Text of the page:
On making silent operas and how Einstein on the Beach was supposed to be about Hitler.

I began to make my first works for the theatre in the late 1960s, and they were all silent. This culminated in a major work that was seven hours long – and also silent. It was written with a 13-year-old African-American deaf-mute boy who had never been to school and knew no words. We were supposed to show it only twice in Paris in 1971 but it was a huge success and we ended up playing for five-and-a-half months to 2,200 people every night in a sold-out theatre. The last thing I had expected was to have a career in the theatre, as my background was in architecture and painting. The work was called Deafman Glance, and the French called it a “silent opera”. I started thinking about it and realised that’s exactly what it was: it was structured silences. That was my beginning.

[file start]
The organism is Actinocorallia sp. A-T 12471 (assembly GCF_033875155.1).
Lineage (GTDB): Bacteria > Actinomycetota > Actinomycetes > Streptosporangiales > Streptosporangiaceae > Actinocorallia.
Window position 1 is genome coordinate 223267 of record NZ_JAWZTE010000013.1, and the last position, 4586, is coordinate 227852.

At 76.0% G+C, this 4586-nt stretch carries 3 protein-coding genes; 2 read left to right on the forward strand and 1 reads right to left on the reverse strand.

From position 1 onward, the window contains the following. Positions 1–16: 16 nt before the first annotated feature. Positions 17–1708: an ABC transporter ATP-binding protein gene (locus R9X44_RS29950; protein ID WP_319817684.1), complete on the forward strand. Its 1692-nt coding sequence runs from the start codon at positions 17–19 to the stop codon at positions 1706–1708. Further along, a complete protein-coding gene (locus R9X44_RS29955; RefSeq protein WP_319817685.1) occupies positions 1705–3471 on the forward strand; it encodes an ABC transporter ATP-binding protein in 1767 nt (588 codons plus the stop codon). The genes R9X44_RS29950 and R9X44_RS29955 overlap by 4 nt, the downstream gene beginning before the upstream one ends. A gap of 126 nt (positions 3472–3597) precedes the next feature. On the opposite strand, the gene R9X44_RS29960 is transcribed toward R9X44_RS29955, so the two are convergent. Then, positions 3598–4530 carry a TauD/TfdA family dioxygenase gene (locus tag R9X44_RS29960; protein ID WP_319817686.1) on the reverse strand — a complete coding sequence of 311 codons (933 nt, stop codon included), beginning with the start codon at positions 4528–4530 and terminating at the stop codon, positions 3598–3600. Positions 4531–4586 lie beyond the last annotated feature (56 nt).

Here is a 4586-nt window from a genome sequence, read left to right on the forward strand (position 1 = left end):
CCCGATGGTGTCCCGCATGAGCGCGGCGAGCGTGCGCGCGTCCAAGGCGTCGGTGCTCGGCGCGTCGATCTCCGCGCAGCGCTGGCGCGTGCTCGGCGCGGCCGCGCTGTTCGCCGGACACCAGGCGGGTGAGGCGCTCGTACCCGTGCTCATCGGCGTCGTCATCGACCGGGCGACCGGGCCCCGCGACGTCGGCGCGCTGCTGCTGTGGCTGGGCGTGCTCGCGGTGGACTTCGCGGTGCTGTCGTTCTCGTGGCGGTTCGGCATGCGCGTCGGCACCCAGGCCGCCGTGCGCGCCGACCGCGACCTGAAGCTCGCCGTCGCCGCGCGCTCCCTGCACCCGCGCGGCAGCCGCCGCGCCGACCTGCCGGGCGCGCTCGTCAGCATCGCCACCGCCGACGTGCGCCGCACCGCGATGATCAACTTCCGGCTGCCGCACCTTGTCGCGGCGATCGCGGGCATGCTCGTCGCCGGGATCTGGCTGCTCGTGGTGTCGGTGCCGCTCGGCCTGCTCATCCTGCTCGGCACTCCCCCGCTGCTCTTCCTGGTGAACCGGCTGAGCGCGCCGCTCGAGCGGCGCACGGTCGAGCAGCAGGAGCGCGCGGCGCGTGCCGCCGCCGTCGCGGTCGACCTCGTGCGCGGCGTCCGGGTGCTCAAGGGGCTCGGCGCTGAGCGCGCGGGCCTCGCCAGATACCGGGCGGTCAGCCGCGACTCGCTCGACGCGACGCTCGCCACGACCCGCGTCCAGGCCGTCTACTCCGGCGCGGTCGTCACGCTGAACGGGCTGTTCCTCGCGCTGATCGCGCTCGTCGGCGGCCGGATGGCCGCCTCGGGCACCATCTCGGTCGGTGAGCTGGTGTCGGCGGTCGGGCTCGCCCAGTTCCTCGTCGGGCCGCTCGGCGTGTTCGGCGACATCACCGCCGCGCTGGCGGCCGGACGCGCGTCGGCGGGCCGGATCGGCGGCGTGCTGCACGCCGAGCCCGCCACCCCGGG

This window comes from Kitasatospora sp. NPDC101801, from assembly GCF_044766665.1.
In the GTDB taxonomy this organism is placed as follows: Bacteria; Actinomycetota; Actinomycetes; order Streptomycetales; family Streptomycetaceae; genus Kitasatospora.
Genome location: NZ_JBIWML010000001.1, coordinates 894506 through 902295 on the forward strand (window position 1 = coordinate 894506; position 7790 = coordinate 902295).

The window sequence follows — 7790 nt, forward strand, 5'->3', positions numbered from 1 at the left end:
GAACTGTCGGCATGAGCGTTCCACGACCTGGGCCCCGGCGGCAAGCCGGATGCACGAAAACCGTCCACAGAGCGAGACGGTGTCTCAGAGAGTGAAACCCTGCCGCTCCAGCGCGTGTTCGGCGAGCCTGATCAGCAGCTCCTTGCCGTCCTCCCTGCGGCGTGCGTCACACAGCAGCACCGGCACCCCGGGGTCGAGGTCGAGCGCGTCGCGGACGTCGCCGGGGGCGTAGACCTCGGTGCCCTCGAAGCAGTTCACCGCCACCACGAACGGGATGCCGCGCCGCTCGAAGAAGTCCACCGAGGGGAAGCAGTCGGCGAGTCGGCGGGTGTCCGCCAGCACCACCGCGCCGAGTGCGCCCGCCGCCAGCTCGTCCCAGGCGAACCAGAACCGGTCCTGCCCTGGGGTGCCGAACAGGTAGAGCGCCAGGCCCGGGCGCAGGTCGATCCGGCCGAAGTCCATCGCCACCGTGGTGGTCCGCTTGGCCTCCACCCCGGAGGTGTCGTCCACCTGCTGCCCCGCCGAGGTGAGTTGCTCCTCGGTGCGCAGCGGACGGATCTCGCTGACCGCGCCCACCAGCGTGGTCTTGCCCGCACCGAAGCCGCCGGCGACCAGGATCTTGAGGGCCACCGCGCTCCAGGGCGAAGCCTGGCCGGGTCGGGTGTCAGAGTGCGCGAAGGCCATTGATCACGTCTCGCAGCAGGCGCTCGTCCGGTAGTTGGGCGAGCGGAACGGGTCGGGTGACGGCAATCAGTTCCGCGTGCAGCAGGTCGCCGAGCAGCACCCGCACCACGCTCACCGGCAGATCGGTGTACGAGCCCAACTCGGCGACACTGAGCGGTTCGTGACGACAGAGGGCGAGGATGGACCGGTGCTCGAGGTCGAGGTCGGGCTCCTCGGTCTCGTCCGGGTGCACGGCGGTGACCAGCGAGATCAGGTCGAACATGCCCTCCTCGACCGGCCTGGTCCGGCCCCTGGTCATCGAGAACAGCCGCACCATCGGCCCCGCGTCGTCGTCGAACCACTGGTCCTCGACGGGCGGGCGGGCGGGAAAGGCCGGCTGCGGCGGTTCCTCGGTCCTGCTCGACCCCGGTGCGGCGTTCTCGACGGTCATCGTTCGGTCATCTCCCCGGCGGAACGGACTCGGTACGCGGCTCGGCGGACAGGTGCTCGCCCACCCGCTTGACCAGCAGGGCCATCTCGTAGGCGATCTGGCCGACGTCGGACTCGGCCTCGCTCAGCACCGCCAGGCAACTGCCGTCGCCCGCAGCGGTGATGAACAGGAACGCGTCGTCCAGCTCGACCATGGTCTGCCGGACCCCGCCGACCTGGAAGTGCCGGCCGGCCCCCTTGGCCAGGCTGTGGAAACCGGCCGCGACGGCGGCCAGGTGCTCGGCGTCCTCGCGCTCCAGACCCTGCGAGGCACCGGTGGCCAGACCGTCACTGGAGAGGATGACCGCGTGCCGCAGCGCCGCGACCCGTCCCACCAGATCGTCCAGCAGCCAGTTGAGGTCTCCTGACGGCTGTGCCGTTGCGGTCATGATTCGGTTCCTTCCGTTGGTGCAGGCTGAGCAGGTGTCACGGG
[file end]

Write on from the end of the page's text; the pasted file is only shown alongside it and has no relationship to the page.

Today if I’m directing The Ringof Wagner, Shakespeare’s King Learor The Threepenny Opera, I still start directing the work silently. I know it will sound odd, but I’ve twice directed the RingCycle and each time I first...

This article is available to Limelight subscribers.

Log in to continue reading.

Access our paywalled content and archive of magazines, regular news and features for the limited offer of $3 per month. Support independent journalism.

Subscribe now